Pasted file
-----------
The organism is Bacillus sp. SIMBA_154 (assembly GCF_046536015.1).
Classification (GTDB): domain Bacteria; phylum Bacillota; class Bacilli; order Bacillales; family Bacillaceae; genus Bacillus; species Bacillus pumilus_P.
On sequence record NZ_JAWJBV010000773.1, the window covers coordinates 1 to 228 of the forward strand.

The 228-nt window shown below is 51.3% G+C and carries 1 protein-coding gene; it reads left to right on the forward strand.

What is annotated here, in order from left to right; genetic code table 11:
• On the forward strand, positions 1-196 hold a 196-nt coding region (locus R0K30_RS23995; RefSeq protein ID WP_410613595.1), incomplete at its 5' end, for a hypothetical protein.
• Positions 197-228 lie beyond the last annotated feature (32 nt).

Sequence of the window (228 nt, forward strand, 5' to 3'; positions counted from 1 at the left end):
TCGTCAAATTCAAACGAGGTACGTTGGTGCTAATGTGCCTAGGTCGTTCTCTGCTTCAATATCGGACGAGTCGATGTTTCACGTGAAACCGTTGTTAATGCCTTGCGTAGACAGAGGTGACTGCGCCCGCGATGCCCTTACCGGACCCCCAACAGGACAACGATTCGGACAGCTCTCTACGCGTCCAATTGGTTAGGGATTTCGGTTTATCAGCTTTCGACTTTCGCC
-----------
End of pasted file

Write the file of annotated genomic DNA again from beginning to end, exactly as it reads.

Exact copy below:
The organism is Bacillus sp. SIMBA_154 (assembly GCF_046536015.1).
Classification (GTDB): domain Bacteria; phylum Bacillota; class Bacilli; order Bacillales; family Bacillaceae; genus Bacillus; species Bacillus pumilus_P.
On sequence record NZ_JAWJBV010000773.1, the window covers coordinates 1 to 228 of the forward strand.

The 228-nt window shown below is 51.3% G+C and carries 1 protein-coding gene; it reads left to right on the forward strand.

What is annotated here, in order from left to right; genetic code table 11:
• On the forward strand, positions 1-196 hold a 196-nt coding region (locus R0K30_RS23995; RefSeq protein ID WP_410613595.1), incomplete at its 5' end, for a hypothetical protein.
• Positions 197-228 lie beyond the last annotated feature (32 nt).

Sequence of the window (228 nt, forward strand, 5' to 3'; positions counted from 1 at the left end):
TCGTCAAATTCAAACGAGGTACGTTGGTGCTAATGTGCCTAGGTCGTTCTCTGCTTCAATATCGGACGAGTCGATGTTTCACGTGAAACCGTTGTTAATGCCTTGCGTAGACAGAGGTGACTGCGCCCGCGATGCCCTTACCGGACCCCCAACAGGACAACGATTCGGACAGCTCTCTACGCGTCCAATTGGTTAGGGATTTCGGTTTATCAGCTTTCGACTTTCGCC